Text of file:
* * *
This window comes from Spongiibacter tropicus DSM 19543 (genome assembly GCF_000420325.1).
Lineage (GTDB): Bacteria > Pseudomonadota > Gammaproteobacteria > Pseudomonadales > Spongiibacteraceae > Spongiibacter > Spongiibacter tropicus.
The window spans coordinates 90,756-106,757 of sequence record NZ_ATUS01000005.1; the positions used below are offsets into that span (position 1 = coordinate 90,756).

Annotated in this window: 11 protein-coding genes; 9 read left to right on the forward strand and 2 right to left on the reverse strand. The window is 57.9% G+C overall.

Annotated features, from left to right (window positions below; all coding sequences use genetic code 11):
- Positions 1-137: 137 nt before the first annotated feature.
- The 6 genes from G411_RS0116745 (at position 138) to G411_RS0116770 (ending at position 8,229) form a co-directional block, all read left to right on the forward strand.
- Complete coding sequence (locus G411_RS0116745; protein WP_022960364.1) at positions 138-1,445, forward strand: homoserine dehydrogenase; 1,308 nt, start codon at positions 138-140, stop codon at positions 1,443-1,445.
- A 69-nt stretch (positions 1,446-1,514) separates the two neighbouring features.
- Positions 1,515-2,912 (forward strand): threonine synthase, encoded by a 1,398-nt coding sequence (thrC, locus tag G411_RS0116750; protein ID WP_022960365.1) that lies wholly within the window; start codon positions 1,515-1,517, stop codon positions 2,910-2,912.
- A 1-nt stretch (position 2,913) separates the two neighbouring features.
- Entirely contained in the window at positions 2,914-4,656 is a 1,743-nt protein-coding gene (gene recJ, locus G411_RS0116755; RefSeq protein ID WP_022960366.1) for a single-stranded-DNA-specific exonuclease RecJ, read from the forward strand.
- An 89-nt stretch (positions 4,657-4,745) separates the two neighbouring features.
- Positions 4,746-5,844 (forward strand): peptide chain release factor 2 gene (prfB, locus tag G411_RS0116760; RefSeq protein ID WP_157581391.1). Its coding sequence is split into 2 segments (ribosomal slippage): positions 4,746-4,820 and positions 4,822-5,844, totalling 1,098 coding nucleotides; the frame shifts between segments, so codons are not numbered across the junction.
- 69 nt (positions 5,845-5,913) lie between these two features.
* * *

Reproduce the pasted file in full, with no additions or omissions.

This window comes from Spongiibacter tropicus DSM 19543 (genome assembly GCF_000420325.1).
Lineage (GTDB): Bacteria > Pseudomonadota > Gammaproteobacteria > Pseudomonadales > Spongiibacteraceae > Spongiibacter > Spongiibacter tropicus.
The window spans coordinates 90,756-106,757 of sequence record NZ_ATUS01000005.1; the positions used below are offsets into that span (position 1 = coordinate 90,756).

Annotated in this window: 11 protein-coding genes; 9 read left to right on the forward strand and 2 right to left on the reverse strand. The window is 57.9% G+C overall.

Annotated features, from left to right (window positions below; all coding sequences use genetic code 11):
- Positions 1-137: 137 nt before the first annotated feature.
- The 6 genes from G411_RS0116745 (at position 138) to G411_RS0116770 (ending at position 8,229) form a co-directional block, all read left to right on the forward strand.
- Complete coding sequence (locus G411_RS0116745; protein WP_022960364.1) at positions 138-1,445, forward strand: homoserine dehydrogenase; 1,308 nt, start codon at positions 138-140, stop codon at positions 1,443-1,445.
- A 69-nt stretch (positions 1,446-1,514) separates the two neighbouring features.
- Positions 1,515-2,912 (forward strand): threonine synthase, encoded by a 1,398-nt coding sequence (thrC, locus tag G411_RS0116750; protein ID WP_022960365.1) that lies wholly within the window; start codon positions 1,515-1,517, stop codon positions 2,910-2,912.
- A 1-nt stretch (position 2,913) separates the two neighbouring features.
- Entirely contained in the window at positions 2,914-4,656 is a 1,743-nt protein-coding gene (gene recJ, locus G411_RS0116755; RefSeq protein ID WP_022960366.1) for a single-stranded-DNA-specific exonuclease RecJ, read from the forward strand.
- An 89-nt stretch (positions 4,657-4,745) separates the two neighbouring features.
- Positions 4,746-5,844 (forward strand): peptide chain release factor 2 gene (prfB, locus tag G411_RS0116760; RefSeq protein ID WP_157581391.1). Its coding sequence is split into 2 segments (ribosomal slippage): positions 4,746-4,820 and positions 4,822-5,844, totalling 1,098 coding nucleotides; the frame shifts between segments, so codons are not numbered across the junction.
- 69 nt (positions 5,845-5,913) lie between these two features.